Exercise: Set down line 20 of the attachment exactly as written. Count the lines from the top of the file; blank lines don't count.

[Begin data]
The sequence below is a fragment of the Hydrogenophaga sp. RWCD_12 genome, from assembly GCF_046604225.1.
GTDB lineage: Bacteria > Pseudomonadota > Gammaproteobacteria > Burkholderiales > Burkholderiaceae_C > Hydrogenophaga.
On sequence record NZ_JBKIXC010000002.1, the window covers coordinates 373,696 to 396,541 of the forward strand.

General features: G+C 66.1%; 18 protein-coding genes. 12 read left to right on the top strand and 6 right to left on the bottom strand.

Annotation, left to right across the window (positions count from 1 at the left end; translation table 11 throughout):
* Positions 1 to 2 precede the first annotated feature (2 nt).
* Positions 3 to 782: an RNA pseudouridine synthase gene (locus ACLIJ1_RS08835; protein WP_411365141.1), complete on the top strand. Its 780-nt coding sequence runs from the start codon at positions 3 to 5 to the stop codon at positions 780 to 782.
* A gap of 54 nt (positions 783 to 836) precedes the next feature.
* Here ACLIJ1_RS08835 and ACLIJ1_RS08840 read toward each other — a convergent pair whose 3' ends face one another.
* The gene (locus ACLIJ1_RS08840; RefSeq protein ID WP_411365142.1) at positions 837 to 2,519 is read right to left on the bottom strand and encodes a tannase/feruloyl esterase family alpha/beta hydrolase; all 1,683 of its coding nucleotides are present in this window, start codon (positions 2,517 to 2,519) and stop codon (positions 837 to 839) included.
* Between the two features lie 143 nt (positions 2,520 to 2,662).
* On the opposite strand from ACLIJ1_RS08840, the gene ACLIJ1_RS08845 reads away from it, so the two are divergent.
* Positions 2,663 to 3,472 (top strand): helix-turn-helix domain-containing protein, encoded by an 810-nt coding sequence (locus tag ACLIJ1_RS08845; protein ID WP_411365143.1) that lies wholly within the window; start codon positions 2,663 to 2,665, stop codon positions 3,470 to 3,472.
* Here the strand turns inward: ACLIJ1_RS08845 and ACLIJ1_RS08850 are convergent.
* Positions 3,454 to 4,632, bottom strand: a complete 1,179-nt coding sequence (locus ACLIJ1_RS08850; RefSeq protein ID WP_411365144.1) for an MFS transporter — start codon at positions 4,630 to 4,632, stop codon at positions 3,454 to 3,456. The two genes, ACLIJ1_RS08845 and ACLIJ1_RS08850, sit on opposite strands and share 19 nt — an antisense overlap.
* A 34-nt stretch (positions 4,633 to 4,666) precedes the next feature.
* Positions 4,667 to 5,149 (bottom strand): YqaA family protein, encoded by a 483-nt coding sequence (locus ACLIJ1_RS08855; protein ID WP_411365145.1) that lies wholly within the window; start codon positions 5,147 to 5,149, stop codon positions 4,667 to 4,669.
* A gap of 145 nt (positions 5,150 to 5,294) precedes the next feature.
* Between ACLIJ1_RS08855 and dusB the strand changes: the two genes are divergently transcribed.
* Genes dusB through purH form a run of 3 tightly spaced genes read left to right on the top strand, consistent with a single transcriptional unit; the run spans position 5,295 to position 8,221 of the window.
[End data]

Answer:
* Genes dusB through purH form a run of 3 tightly spaced genes read left to right on the top strand, consistent with a single transcriptional unit; the run spans position 5,295 to position 8,221 of the window.